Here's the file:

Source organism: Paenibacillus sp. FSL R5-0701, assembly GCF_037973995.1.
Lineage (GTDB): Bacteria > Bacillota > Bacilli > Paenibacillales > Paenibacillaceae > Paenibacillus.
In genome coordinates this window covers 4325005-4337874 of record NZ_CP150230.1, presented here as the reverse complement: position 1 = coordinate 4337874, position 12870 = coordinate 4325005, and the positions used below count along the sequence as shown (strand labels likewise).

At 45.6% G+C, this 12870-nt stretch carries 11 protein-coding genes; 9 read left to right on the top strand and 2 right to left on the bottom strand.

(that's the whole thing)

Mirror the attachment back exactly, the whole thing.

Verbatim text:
Source organism: Paenibacillus sp. FSL R5-0701, assembly GCF_037973995.1.
Lineage (GTDB): Bacteria > Bacillota > Bacilli > Paenibacillales > Paenibacillaceae > Paenibacillus.
In genome coordinates this window covers 4325005-4337874 of record NZ_CP150230.1, presented here as the reverse complement: position 1 = coordinate 4337874, position 12870 = coordinate 4325005, and the positions used below count along the sequence as shown (strand labels likewise).

At 45.6% G+C, this 12870-nt stretch carries 11 protein-coding genes; 9 read left to right on the top strand and 2 right to left on the bottom strand.